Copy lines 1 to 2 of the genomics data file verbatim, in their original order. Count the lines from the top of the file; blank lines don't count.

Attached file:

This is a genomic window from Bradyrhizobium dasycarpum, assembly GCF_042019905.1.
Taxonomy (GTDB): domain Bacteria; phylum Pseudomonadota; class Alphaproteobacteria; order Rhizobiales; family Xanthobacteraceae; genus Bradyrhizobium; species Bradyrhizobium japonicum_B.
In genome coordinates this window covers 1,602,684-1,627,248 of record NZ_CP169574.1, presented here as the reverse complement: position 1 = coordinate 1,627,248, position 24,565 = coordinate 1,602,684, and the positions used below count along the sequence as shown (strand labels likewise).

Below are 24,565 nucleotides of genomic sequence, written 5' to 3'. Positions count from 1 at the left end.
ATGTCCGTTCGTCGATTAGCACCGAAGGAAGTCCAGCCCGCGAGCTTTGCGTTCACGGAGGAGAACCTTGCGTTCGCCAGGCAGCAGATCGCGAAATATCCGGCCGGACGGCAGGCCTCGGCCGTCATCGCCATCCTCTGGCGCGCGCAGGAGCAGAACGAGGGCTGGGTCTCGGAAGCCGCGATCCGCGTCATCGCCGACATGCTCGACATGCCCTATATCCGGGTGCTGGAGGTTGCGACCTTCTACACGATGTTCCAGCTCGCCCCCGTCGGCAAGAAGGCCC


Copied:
This is a genomic window from Bradyrhizobium dasycarpum, assembly GCF_042019905.1.
Taxonomy (GTDB): domain Bacteria; phylum Pseudomonadota; class Alphaproteobacteria; order Rhizobiales; family Xanthobacteraceae; genus Bradyrhizobium; species Bradyrhizobium japonicum_B.